Current status of the GATS negotiations

Following the WTO meeting in Qatar in November 2001 a request/offer process was initiated in the GATS negotiations. Requests should have been made by the end of June 2002, offers by the end of March 2003. Until now, most of the member states have done neither. The EC has done both.

The EC has presented the requests made to and offers made by the European Union, and prior to making its offers it opened the floor to comments. The EBLIDA response, basically urging the EC not to commit sub-sector 10 C, was published on 9 January this year. And, in fact, the EC did not make any requests or offers pertaining to 10 C. However, Austria, before joining the European Union, for some strange reason committed this sector with no restrictions at all.

Because of the unexpectedly slow process it is very unlikely that the upcoming WTO meeting in Cancun, Mexico, 10-14 September 2003, will entail any decisions on GATS offers. That is not at all to say we should not attentively and continuously observe what is happening in the negotiations.

Conclusions

A lasting impression from our talks in Geneva is that a complex international treaty like GATS gives room for different interpretations. Also, it is a live organism, the wording of which might be subject to many changes during its lifetime.

Although some 20 countries already committed sub-sector 10 C, it is fair to say that library services has not been one of the most targeted areas in the GATS negotiations. Nevertheless, librarians will have to watch out.

There are several issues which need particular attention, e.g.:

  1. "Educational services" (which is certainly one of the most attractive targets, and which, in many countries, includes a substantial part of the publicly funded libraries).
  2. A commitment has already been made by the EC for "privately funded services". Obviously, if the publicly funded ones are to remain untouched, libraries will not be the most important argument. But we can note with satisfaction that large national and international university associations have issued statements against any plans to commit publicly funded universities. And of course we should give our support to such resistance, guided by our overriding goal of open access to information.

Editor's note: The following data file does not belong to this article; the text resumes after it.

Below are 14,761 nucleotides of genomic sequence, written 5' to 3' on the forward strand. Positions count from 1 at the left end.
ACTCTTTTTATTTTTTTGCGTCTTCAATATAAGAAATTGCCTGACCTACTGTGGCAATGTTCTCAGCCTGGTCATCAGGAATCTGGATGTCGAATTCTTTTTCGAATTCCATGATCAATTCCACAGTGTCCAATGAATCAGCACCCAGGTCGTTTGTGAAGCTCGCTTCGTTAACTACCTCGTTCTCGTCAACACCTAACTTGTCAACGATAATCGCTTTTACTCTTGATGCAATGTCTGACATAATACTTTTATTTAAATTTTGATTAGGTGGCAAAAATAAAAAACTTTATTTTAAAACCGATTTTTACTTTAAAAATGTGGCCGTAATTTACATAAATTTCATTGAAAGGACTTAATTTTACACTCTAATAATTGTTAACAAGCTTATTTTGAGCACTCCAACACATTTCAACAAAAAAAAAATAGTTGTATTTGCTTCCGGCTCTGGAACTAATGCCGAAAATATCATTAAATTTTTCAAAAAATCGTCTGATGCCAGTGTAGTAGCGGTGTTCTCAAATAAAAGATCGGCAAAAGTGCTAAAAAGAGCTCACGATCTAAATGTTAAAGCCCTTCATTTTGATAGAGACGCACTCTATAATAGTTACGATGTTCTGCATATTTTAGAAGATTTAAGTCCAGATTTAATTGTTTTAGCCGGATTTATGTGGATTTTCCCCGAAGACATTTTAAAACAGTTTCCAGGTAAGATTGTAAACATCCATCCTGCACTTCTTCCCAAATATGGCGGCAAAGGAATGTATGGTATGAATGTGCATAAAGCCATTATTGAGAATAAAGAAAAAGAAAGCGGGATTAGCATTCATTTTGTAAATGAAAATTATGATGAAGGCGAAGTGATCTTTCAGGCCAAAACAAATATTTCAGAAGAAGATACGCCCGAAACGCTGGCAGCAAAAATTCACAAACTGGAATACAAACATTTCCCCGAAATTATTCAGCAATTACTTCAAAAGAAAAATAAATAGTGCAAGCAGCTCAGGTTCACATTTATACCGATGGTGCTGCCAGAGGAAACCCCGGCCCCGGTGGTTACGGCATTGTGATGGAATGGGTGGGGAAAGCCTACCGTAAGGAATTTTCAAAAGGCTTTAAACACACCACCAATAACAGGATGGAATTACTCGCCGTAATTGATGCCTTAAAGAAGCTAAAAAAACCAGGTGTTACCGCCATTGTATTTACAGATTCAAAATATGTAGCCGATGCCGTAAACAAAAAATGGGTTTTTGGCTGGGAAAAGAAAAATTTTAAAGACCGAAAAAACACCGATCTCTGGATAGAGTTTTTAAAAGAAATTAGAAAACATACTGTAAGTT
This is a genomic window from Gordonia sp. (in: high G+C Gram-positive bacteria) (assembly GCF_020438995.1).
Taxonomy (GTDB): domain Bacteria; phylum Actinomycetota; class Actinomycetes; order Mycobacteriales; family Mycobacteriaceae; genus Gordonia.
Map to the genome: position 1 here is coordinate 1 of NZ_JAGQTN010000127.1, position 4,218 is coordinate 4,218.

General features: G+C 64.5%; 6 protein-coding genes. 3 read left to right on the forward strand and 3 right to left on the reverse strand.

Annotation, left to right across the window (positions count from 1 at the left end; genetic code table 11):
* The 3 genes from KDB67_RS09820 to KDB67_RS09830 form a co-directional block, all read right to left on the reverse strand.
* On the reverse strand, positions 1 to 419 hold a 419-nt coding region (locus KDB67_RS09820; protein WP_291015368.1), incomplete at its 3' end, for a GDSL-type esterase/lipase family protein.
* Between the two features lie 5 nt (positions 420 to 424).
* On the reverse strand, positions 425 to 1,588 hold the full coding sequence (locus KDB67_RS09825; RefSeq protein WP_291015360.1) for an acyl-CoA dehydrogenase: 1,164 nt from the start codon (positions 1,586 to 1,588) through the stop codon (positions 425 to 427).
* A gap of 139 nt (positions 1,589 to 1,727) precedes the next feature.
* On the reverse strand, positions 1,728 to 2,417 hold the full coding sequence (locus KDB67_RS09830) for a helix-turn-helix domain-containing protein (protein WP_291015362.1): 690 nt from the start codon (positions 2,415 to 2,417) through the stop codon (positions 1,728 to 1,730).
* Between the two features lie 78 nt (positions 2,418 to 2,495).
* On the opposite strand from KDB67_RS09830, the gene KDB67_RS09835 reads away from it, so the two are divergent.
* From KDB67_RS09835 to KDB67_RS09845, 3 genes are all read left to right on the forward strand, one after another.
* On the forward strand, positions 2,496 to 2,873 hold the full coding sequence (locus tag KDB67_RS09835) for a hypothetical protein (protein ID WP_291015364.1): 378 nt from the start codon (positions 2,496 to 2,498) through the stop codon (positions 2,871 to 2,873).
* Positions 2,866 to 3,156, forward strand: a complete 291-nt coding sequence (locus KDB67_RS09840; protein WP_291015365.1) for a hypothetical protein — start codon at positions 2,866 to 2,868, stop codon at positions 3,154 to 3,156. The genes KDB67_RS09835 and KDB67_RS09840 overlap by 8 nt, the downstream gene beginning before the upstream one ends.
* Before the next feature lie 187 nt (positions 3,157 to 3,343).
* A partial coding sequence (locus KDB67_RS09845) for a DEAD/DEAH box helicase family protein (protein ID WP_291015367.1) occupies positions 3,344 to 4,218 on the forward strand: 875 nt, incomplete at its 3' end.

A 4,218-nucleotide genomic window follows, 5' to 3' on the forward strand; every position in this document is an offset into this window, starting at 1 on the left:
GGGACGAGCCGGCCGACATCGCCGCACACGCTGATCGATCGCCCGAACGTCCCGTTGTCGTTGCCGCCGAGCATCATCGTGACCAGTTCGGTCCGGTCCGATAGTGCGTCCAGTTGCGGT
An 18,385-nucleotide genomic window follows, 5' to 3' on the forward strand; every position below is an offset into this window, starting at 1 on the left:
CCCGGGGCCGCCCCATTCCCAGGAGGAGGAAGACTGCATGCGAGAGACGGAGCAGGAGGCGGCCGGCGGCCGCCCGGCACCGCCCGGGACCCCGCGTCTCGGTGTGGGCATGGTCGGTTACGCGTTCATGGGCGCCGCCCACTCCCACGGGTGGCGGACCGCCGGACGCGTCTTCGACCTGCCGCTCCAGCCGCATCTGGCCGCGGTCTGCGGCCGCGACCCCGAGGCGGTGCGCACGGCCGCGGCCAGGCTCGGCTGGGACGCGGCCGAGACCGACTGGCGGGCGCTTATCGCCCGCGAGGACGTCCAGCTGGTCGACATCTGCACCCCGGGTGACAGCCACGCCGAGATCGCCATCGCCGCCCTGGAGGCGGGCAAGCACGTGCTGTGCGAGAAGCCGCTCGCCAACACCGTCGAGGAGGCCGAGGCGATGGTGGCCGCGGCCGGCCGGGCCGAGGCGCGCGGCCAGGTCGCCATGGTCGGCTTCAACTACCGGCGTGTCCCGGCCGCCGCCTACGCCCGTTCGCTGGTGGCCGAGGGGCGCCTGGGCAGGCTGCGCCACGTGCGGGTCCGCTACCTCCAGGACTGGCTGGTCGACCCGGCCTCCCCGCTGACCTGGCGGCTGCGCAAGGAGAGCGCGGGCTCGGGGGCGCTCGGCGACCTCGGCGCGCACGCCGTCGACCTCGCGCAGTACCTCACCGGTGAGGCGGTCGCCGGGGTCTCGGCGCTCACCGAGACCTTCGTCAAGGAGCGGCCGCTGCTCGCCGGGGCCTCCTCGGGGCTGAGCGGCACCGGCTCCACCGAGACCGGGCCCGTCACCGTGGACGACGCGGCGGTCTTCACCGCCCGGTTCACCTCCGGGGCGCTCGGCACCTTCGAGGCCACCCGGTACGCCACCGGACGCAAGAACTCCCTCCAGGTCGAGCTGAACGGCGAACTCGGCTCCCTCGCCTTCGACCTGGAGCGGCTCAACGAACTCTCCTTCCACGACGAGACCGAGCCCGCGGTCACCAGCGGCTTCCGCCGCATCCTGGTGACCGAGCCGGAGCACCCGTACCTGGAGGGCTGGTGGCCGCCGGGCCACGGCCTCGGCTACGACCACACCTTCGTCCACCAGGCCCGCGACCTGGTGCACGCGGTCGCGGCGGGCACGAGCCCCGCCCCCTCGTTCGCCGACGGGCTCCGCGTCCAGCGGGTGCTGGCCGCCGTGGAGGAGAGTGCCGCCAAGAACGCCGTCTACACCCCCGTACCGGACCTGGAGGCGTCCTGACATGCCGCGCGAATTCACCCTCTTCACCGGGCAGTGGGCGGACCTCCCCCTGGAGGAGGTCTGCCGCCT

3. There seems to be some uncertainty around the funding issue. For instance, many publicly funded universities offer fee-based courses for private companies.
  4. A WTO book on GATS and education is expected before the end of this year. Online library services.

As I indicated above, I do not think that fighting this battle on the classification field is a very good idea in the long run. Better then to fall back on the existing horizontal limitation to the national treatment principle inscribed in the EC's schedule of specific commitments, stating as regards commercial presence (mode 3) that:

  • "the EC has reserved its right to supply, or subsidize, a service within the public sector without breaching its national treatment commitments."

    The EC has a working group looking at the issues concerning electronic services.

    The ones who should watch out are primarily the national library associations, which should get in touch with their government trade officials and articulate their concerns. On the international level I am confident organizations like EBLIDA and IFLA will continue to support the cause of publicly funded, openly accessible libraries.

    To do that in an adequate way we have to analyze, raise awareness, and advocate. Of course, this is not something that should be done successively, one thing after the other. On the contrary, we have to work in parallel on all of it. At the moment, awareness raising seems to be the most urgent task. On the library side there are simply too few people who are knowledgeable on this subject.

    Partly for that very reason, it is extremely important that we cooperate internationally, in and outside Europe.